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Sueballs at the ready? Google promises end to forced arbitration after wave of staff protests

Search giant lifts ban on out-of-court talks, class-action suits

Google has said it will end forced arbitration next month and lift a ban on class-action suits after intense pressure from staffers.

At the moment, Google – like many other tech firms – resolves workplace disputes through forced arbitration, which takes employees out of the courts and requires them to waive any rights to sue or appeal. It is seen as a way of getting the claims out of the public eye.

However, allegations of harassment and discrimination have dogged the firm and multiple lawsuits claimed there was a workplace culture that allowed this to go unchallenged.

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Reports that those accused of harassment were handed multimillion-dollar payouts added grist to the mill, and employees staged a walkout last November.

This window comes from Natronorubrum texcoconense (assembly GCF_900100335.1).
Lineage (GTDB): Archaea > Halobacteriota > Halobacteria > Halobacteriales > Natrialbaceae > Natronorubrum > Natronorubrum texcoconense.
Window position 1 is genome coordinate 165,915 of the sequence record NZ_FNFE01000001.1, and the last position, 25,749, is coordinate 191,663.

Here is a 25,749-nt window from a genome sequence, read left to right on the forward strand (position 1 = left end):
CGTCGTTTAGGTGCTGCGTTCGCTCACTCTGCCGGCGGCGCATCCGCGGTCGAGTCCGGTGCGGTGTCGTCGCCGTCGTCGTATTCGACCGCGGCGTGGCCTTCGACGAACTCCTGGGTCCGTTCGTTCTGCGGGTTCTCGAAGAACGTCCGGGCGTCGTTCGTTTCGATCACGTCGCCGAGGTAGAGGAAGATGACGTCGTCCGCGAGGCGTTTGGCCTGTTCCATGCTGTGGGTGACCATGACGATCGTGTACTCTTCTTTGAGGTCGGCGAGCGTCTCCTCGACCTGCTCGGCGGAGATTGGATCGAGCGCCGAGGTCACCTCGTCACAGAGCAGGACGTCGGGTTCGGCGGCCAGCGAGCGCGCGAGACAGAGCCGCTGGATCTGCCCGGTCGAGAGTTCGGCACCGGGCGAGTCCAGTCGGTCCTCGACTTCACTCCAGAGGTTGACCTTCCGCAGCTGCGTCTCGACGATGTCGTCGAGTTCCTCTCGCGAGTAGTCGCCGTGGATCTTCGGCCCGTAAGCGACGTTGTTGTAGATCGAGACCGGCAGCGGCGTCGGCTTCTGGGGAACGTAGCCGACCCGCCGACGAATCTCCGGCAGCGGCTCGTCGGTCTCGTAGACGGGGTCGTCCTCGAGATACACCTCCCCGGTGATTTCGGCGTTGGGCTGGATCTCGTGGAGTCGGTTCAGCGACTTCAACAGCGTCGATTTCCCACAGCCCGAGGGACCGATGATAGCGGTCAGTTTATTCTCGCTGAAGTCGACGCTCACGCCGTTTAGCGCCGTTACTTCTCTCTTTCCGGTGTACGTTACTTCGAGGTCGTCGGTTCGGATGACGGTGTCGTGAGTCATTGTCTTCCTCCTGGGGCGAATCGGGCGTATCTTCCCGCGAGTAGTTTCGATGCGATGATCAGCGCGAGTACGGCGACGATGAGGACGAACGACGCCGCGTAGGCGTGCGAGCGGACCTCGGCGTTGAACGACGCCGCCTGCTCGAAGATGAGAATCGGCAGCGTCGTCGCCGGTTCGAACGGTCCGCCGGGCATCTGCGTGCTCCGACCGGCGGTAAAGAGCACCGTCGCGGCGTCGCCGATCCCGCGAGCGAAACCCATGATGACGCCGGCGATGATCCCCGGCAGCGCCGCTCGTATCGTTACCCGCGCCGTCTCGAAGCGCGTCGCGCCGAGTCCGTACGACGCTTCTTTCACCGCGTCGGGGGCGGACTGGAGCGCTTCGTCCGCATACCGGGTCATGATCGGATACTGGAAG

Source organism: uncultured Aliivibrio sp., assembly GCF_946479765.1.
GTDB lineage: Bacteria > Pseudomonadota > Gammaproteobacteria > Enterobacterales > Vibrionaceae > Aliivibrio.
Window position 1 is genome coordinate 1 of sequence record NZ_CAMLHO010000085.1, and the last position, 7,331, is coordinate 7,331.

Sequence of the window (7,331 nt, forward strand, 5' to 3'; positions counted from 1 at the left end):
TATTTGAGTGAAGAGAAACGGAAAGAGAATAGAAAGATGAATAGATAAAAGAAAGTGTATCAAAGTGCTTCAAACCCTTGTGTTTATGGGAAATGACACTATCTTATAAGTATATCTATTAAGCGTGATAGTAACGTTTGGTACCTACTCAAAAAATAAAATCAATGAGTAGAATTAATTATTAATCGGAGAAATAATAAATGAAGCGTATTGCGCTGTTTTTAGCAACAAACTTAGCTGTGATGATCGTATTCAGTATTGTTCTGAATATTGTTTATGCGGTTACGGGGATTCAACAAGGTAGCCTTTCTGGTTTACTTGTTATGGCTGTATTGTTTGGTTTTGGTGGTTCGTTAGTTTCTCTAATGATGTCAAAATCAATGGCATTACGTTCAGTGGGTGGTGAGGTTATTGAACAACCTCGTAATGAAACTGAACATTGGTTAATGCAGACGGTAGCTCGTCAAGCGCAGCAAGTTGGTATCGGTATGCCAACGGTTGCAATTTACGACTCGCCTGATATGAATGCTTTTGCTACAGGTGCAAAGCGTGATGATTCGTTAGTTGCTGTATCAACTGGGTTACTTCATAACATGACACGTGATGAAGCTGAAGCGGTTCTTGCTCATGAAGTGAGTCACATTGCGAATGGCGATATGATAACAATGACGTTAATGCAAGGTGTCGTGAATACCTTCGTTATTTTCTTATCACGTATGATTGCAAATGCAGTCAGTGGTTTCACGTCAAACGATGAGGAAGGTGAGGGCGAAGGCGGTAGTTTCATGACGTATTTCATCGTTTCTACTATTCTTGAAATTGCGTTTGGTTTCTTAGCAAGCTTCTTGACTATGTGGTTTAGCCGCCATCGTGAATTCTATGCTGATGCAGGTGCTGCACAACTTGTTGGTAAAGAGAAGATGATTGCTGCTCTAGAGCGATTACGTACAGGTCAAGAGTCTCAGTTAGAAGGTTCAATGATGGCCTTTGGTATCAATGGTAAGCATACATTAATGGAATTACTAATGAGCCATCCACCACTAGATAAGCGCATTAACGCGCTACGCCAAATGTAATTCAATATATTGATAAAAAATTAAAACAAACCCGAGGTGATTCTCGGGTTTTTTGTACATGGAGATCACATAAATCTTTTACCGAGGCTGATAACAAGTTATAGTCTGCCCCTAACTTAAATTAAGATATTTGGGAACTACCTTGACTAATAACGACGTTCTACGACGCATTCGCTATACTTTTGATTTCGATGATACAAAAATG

The search giant then promised to make arbitration optional for individual cases of sexual harassment and assault, but staffers sought to have this extended.

Google has now granted that for all forms of discrimination, saying in an email to staff it will end mandatory arbitration for all current and future full-time employees by 21 March 2019. This means employees can choose whether they want to sue or enter arbitration. They will also be able to file class-action lawsuits.

As well as full-time staff, the policy will apply for temporary staff, contract workers and vendors that Google hires – however, The New York Times said the rules would not extend to the third-party companies that supply most of its contractors.

And Axios reported that, while the changes will cover firms that sit under Google – such as DeepMind and the X research lab – it will not apply for other Alphabet companies that are separate from Google.

In a Medium post, the group of staff lobbying for the change – called End Forced Arbitration – welcomed the news, but wanted to see concrete action.

"We commend the company in taking this step so that all its workers can access their civil rights through public court. We will officially celebrate when we see these changes reflected in our policy websites and/or employment agreements."

The group said it was working with lawmakers to introduce bills that hope to end forced arbitration for all workers, pointing out some 60 million Americans can be forced into arbitration.

We've asked Google for comment. ®

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